City Council established a Friends of Belfast Rail Trail and Harbor Walk advisory committee and discussed placing a temporary pedestrian bridge adjacent to Kelly Bridge in East Belfast at its Aug. 4 meeting.

The new advisory committee will assist the city with maintaining both walking trails. City Manager Erin Herbig said. “it seems like a natural fit to have more eyes and ears” on the area.

Councilor Mike Hurley supported the idea and said it could be useful to solve smaller issues like dog waste, graffiti and when to mow grass. He expressed interest in and was later voted to represent the council on the new committee.

“The Harbor Walk and Rail Trail need a focused 'friends of' committee,” he said. “… It’s just an amazing and wonderful asset for the people of Belfast.”

The committee would be made up of one member each from the City Council, Coastal Mountains Land Trust, Friends of Belfast Parks, Belfast Bay Watershed Coalition, Parks and Recreation Department, Public Works Department and two community members with backgrounds in trail maintenance.

In other business, councilors discussed ongoing interest in placing a pedestrian bridge beside Kelly Bridge on Swan Lake Avenue. Councilors have previously discussed issues with its being too narrow for pedestrians to cross in heavy traffic; oftentimes they have to run across the bridge.

Built in 1953, the bridge is maintained by the Maine Department of Transportation and is not expected to be rebuilt for another 10 to 15 years, according to Hurley. At that time the state will add a pedestrian walking lane.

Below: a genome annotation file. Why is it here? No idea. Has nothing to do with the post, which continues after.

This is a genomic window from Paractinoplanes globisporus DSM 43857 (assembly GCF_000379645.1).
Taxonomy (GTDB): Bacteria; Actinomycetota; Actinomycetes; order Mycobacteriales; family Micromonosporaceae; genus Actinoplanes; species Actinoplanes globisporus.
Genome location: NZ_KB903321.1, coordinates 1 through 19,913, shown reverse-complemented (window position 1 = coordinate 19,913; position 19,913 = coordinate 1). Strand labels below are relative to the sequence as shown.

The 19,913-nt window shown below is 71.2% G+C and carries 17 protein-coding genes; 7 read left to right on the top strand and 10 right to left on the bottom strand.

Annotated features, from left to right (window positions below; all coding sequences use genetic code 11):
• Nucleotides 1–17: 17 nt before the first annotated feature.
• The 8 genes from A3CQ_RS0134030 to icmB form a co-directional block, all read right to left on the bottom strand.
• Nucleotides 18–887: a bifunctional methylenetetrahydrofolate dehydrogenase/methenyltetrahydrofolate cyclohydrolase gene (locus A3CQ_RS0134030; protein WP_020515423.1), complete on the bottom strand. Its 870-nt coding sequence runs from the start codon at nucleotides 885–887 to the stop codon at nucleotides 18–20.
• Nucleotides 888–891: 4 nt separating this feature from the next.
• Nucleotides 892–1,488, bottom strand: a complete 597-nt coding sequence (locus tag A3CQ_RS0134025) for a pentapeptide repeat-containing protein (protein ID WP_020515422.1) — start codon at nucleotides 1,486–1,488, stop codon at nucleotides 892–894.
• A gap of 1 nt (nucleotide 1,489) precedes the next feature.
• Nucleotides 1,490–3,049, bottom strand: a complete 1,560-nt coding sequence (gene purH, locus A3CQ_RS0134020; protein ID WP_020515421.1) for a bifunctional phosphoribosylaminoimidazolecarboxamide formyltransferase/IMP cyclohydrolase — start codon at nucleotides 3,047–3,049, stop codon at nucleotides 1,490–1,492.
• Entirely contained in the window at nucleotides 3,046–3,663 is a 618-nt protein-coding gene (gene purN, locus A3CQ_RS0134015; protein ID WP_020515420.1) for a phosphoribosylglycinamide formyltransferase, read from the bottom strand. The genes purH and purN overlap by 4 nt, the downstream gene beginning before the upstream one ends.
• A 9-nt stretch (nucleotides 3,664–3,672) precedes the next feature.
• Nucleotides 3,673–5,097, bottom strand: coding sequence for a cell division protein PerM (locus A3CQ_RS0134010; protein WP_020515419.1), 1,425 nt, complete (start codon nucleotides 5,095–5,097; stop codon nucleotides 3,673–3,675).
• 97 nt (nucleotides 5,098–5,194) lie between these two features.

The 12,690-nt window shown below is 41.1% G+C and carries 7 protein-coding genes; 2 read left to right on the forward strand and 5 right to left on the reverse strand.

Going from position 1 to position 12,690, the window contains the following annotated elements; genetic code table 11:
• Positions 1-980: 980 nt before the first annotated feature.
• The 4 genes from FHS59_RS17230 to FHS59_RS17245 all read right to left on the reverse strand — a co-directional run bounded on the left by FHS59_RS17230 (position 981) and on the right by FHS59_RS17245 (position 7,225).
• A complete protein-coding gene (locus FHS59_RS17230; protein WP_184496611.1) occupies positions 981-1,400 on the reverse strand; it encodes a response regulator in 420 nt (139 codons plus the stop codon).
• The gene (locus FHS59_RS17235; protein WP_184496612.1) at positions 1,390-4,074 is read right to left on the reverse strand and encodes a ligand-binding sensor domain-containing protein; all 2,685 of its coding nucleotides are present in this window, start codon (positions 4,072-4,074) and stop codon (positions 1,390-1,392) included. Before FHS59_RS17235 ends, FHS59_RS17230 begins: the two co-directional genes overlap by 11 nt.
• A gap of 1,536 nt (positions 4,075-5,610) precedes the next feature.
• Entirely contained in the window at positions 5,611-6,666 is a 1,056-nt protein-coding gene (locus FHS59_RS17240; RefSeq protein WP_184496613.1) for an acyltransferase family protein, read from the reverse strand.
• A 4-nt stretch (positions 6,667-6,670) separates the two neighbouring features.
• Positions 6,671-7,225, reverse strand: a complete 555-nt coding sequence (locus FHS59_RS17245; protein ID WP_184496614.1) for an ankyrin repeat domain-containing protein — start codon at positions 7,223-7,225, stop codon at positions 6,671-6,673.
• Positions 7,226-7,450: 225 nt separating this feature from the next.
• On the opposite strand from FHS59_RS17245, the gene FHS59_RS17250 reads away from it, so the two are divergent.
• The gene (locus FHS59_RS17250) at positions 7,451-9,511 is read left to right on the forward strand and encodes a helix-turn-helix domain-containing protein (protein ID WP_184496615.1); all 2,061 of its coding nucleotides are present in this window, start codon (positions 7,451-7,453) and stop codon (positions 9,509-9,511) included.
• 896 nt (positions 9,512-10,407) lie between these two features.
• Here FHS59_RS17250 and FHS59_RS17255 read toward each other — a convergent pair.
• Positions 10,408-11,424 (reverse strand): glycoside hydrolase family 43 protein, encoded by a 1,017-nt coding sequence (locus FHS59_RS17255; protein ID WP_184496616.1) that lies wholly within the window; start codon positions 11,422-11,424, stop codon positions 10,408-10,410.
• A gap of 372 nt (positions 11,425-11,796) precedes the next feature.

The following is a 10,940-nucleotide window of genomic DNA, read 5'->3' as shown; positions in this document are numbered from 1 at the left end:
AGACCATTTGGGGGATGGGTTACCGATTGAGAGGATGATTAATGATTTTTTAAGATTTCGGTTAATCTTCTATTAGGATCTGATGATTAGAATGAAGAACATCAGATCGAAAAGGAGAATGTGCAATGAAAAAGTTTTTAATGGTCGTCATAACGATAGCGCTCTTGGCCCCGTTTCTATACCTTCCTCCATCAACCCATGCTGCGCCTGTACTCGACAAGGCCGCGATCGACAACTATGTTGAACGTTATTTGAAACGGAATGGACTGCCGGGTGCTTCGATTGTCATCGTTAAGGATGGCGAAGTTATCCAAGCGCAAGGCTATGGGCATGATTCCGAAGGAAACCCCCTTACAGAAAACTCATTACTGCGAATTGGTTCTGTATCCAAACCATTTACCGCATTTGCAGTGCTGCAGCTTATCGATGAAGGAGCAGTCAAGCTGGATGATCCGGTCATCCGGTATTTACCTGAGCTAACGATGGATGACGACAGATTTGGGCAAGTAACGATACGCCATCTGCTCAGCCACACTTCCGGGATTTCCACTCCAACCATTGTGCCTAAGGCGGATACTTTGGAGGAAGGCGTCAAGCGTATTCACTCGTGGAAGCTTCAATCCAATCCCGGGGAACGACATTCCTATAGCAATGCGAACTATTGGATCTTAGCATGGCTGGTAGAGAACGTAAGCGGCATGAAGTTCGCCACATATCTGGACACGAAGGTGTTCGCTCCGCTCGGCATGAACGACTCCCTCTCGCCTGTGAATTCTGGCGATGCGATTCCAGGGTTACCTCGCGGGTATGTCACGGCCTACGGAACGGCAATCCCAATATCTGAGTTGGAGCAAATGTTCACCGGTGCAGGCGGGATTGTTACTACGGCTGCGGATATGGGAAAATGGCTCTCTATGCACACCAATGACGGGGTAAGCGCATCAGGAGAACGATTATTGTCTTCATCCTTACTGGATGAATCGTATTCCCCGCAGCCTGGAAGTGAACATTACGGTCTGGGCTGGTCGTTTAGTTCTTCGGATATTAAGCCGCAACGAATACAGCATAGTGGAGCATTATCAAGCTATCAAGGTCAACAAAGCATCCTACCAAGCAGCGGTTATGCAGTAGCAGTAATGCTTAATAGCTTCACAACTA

Hurley said it wold cost over $100,000 to put a new permanent pedestrian bridge next to what he called one of the narrowest bridges in Maine.

Placement of a pedestrian bridge is problematic because of the stream's path and the area's topography. Hurley proposed getting a development plan and a cost estimate for a temporary bridge. A temporary bridge would be sturdy and well-maintained, but its life expectancy would be shorter than that of a permanent foot bridge, he said.

A temporary bridge could cost the city $40,000 to $45,000 to build, according to Hurley. The city already has $25,000 set aside for the project.

Councilor Paul Dean said he wants the city to look into possible state funding for the project. City Councilor Mary Mortier said she would support putting the project at the top of next year’s list of important items and adding another $20,000 to $25,000 to fund it.

Hurley said the next step is to get a design plan and find out how much a temporary bridge would cost.

Councilors said they considered the existing bridge a safety hazard for pedestrians on Swan Lake Avenue and that it is an important issue the state is failing to solve. They expressed frustration toward the state for not making it safer for pedestrians right now.

“There aren’t any statistics at this time and I don’t want there to be,” Dean said about pedestrian injuries or fatalities on the bridge. “So, hopefully they’ll step up.”